gentle responses to 12 year old DD hating me - Mothering Forums

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#1 of 25 Old 09-15-2012, 06:53 PM - Thread Starter
 
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What do you do when your 12 year old says I hate you? It does no good for me to say I love her (I did say it) because she says I am lying. I know she is in the middle of an emotional tantrum and can not be reasoned with, but seriously, what should I *do*?

By the way, this started because I got fed up with her snarky talk to me an hour ago, so I abandoned a project we were going to do. I told her to let me know when she was actually ready for my help again. She snarled, "I am ready." I said that wasn't going to be good enough because it didn't show me that she cares or appreciates anything I do for her ... and it went downhill FAST from there.

I am really, really tired of the disrespect from her. My mother would have spanked or slapped me if I dared to talk like this, but that is not the type of parent I want to be. Instead, I have reacted in anger and denied her allowance or tv or computer for a week - until and unless she begins to SHOW us that she is willing to be a member of the family by helping and being helpful.

I really wanted to do this project. I don't want to put the materials away for another day ... but at the same time, why should I reward her for the hate?

I asked this question in the gentle parenting group, as well.
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#2 of 25 Old 09-16-2012, 02:48 AM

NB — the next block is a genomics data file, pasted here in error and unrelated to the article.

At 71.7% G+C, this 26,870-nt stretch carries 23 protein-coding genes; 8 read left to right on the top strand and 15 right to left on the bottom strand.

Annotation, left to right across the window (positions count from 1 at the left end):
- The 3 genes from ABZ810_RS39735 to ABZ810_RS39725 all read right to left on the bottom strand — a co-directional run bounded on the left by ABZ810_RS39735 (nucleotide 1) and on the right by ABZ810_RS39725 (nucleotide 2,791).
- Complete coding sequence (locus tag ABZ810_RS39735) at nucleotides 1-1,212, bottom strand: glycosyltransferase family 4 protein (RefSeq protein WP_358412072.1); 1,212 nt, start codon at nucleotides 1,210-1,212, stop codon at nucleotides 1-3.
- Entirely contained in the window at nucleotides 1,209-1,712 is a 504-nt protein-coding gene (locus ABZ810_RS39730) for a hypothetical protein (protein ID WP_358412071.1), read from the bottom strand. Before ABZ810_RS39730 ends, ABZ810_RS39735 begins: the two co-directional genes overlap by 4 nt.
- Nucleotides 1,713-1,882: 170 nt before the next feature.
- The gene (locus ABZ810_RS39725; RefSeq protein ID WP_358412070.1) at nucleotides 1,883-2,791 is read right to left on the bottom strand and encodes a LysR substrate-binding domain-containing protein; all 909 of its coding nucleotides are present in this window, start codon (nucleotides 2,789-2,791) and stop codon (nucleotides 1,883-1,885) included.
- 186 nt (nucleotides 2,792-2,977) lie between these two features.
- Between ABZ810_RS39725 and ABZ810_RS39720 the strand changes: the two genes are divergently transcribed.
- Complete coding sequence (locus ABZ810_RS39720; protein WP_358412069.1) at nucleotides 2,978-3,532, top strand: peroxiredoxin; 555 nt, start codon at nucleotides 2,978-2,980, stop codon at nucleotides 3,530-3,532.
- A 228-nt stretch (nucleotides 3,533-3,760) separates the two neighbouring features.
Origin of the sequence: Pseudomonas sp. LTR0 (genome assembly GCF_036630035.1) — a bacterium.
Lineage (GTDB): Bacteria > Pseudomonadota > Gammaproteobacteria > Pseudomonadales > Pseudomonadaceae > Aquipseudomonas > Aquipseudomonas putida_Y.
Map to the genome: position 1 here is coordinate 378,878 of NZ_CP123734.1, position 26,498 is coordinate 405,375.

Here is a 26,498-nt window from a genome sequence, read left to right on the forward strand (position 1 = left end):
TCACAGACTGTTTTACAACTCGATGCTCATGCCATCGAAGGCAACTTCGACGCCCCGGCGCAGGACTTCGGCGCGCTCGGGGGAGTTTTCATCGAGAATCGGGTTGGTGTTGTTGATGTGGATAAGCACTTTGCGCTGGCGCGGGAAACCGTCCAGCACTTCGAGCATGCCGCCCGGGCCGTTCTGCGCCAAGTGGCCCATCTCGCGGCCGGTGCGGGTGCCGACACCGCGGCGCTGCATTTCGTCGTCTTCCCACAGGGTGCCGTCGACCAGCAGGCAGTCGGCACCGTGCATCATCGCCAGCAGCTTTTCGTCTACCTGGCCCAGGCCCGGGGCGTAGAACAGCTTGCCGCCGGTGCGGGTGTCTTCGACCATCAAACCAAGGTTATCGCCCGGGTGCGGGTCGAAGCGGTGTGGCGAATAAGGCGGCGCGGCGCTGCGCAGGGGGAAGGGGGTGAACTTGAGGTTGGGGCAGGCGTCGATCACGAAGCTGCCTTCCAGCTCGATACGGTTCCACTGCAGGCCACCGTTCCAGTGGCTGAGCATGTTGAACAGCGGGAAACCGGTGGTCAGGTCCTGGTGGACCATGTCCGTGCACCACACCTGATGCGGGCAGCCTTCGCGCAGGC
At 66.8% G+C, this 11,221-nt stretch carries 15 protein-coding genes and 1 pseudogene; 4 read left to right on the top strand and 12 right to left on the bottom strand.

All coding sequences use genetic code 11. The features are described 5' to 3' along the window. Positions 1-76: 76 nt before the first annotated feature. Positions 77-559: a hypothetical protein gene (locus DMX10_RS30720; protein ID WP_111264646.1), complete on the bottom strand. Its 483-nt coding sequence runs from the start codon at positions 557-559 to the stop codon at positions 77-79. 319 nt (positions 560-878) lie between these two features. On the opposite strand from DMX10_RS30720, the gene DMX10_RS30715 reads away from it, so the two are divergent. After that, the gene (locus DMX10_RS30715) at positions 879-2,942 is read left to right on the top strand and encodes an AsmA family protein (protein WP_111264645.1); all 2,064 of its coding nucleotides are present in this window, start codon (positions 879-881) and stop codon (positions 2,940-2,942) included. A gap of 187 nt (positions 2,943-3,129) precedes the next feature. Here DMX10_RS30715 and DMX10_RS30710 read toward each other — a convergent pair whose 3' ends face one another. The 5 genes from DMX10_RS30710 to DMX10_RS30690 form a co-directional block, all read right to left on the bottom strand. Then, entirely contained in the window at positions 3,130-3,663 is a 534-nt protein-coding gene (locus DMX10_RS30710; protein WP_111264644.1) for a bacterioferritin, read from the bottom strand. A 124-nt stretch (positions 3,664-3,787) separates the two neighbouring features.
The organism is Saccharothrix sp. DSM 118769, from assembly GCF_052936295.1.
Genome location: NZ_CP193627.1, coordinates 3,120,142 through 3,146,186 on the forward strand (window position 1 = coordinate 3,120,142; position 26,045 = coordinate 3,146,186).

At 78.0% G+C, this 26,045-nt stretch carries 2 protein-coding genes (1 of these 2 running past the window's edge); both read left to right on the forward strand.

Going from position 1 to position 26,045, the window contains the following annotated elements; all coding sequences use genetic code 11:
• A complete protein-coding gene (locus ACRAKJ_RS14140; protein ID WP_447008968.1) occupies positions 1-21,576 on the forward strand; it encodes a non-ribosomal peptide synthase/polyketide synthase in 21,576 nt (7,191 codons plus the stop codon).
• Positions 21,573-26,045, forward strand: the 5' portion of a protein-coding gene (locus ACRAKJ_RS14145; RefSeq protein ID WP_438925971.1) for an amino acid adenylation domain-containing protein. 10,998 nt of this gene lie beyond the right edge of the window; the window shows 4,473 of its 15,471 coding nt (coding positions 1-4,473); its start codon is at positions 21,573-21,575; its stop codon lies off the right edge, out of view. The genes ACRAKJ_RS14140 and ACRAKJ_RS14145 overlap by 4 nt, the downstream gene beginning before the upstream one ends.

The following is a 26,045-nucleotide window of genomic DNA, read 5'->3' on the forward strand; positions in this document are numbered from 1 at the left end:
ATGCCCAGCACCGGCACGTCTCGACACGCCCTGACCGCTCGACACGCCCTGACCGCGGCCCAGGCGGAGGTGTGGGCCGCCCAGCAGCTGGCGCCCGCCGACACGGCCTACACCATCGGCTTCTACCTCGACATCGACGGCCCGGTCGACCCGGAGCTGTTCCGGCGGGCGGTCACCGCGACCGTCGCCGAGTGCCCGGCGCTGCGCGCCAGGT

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I try not to escalate and I try to be calm & matter-of-fact. When my kids get dramatic 9or even operatic), that's when  I try to be more and more low-key.

 

If my DD was being snarky and rude and I decided to not continue on a project, I would try and say something like:

 

"I feel hurt and angry by the way you are speaking, so I don't want to do this project with you now."

 

Then if she said "I hate you!"  one thing you could do is say very calmly

 

"I'm sorry you feel that way. Telling me that hurts my feelings more & certainly does not convince me to want to do this project with you."

 -Exit, Mama to go and read a book or do something more pleasurable...

 

If she chases you down, you could say something along the lines of  "I don't want to deal with you now. Maybe later when I'm calmer and you've apologized, we can start over.."

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#3 of 25 Old 09-18-2012, 08:11 AM
 
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First of all, hugs to you for wanting to be a good parent, for wanting to avoid the snare of give-and-take screaming. Tis challenging when our sweet little girls become hormone-stricken banshees--that we love more than life itself :)

 

I agree with skreader, try very hard to remain calm and not escalate the situation while still letting your feelings be known. I used to put myself in time-out for a few minutes. That always shocked my daughter--when I'd tell her she was being hurtful and I needed a time out and I locked myself in the bathroom for a bit. It seemed to shock her out of herself for a moment.

 

This is an insane time of life for your daughter, hormones hit and your little girl has no earthly idea how to manage these psycho feelings. She takes them out on those she loves, those she trusts to be there for her. If you can ignore most of her jabs and simply carry on, speaking calmly or not speaking at all and being there when she returns after being ugly, you show her that you are there for her. Remember that she really feels out of control and that, with experience, she'll learn how to handle that better.

 

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#4 of 25 Old 09-18-2012, 09:52 AM
 
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Check out Parenting With Love & Logic. they advise parents to stay calm, offer up lots of empathy and then a natural or logical consequence. The empathy must come first.

I am guilty of the same reactions you have, too emotional, too much talking, unclear expectations & not enough empathy for my child.